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Problem

When I pass the value to an int variable where the value exceed the maximum value for int, the value of the int variable become 0.

Background

I use the following steps to retrieve my data. I do not use any try-catch block without throwing an exception.

Step 1

In my WCF Service, I retrieve a DataTable using IBM.Data.DB2.iSeries.iDB2DataAdapter.Fill(DataSet)

Step 2

Then I convert the DataTable to List<T> using the code :

public static List<T> DataTableToList<T>(DataTable dt)
{
    List<T> tableEntity = new List<T>();

    foreach (DataRow row in dt.Rows)
    {
        T rowEntity = Activator.CreateInstance<T>();

        rowEntity.GetType().GetProperties().Where(o => dt.Columns.OfType<DataColumn>()
            .Select(p => p.ColumnName).Contains(o.Name)).ToList()
            .ForEach(o => o.SetValue(rowEntity, row[o.Name], null));

        tableEntity.Add(rowEntity);
    }

    return tableEntity;
}

with the type :

public class Client
{
    public int ID { get; set; }
    public string Name { get; set; }
}

Step 3

I return it using the WCF service method :

[OperationContract]
public string GetClients()
{
    List<Client> clients = new DB().RetrieveClients();
    return Tools.SerializeObjectToXML<List<Client>>(clients);
}

with the helper method for serializing :

public static string SerializeObjectToXML<T>(T item)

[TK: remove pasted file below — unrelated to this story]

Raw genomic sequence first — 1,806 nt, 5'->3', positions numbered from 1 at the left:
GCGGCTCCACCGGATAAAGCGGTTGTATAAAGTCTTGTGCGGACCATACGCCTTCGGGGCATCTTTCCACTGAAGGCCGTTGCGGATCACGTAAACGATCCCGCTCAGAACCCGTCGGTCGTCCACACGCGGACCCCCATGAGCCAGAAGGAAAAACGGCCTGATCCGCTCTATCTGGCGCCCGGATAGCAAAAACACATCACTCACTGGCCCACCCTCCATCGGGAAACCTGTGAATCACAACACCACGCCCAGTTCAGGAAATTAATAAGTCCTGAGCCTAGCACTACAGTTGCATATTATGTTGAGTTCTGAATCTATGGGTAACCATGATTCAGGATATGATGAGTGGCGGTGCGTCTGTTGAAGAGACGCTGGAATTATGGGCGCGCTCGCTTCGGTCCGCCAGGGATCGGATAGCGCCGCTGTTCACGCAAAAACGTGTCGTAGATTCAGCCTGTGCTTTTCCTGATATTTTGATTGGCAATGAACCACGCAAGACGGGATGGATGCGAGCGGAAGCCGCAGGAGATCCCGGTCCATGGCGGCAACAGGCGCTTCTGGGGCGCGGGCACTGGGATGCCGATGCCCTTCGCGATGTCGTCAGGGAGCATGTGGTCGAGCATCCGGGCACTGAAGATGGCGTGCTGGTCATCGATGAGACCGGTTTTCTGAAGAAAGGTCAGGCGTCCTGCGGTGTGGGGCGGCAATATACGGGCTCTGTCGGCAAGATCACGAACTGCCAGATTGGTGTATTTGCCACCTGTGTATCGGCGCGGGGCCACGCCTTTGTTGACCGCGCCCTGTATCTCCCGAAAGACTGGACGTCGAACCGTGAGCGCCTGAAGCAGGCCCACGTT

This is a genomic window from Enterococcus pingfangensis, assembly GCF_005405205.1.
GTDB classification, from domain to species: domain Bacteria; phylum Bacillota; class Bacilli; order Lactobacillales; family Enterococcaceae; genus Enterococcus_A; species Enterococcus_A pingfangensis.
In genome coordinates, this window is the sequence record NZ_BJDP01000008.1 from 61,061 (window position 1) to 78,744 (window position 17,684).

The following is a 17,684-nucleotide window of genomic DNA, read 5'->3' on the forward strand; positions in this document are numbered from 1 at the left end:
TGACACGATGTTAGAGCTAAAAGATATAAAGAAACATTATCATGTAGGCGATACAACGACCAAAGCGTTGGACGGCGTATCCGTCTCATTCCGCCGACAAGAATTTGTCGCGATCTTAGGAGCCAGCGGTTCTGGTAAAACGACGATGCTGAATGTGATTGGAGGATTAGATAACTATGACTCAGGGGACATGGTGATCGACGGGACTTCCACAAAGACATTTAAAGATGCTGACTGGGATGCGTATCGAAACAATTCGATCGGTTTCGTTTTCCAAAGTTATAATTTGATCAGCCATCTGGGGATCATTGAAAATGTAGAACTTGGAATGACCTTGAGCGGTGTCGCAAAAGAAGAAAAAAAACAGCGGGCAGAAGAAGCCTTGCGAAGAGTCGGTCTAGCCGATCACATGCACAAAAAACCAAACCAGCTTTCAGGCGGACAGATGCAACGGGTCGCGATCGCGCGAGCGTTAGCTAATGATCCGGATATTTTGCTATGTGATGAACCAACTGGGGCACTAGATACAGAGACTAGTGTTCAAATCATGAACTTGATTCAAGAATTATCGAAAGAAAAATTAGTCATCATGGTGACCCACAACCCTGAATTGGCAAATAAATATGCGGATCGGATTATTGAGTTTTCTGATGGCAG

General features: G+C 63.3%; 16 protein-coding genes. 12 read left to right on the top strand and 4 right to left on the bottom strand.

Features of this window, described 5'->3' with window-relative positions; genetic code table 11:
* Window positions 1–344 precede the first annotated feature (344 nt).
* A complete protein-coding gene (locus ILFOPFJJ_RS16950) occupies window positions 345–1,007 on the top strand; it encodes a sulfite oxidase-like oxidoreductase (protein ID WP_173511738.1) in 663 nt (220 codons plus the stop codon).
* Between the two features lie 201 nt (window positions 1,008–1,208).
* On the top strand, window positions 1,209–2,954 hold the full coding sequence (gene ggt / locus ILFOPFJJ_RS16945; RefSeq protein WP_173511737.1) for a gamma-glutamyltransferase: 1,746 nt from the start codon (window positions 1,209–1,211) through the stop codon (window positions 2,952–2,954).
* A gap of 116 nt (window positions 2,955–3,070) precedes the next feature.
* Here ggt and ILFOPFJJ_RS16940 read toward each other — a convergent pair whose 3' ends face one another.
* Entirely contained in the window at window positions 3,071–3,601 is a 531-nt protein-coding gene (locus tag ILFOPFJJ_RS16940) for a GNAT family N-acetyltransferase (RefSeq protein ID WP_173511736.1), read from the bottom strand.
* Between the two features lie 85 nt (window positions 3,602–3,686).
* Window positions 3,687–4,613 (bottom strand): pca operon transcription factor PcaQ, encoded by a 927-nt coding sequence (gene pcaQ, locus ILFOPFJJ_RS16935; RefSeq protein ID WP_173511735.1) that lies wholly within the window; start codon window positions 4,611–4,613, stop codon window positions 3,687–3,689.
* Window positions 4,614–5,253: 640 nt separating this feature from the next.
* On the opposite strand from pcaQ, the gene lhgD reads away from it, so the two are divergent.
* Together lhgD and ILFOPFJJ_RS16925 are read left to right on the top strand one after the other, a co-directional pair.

{
    XmlSerializer xs = new XmlSerializer(typeof(T));
    using (StringWriter writer = new StringWriter())
    {
        xs.Serialize(writer, item);
        return writer.ToString();
    }
}

Step 4

Then in the Client Application, I retrieve it from the Service Reference with the default binding of WSHttpBinding with the code :

List<Client> clients = Tools.DeserializeXMLToObject<List<Client>>(new SomeServiceClient().GetClients());

with the helper method for deserializing :

public static T DeserializeXMLToObject<T>(string xmlText)
{
    if (string.IsNullOrEmpty(xmlText)) return default(T);
    XmlSerializer xs = new XmlSerializer(typeof(T));
    using (MemoryStream memoryStream = new MemoryStream(new UnicodeEncoding().GetBytes(xmlText)))
    using (XmlTextReader xsText = new XmlTextReader(memoryStream))
    {
        xsText.Normalization = true;
        return (T)xs.Deserialize(xsText);
    }
}

Question

The msdn says that :

When you convert from a double or float value to an integral type, the value is truncated. If the resulting integral value is outside the range of the destination value, the result depends on the overflow checking context. In a checked context, an OverflowException is thrown, while in an unchecked context, the result is an unspecified value of the destination type.

  • Why do the value of Client.ID becomes 0 when the value from the database exceeds the maximum allowed for int?
  • Is it because it is an unchecked context? If it is, how would I know?

My code is in C#, framework 4, build in VS2010 Pro.

Please help, thanks in advance.

share|improve this question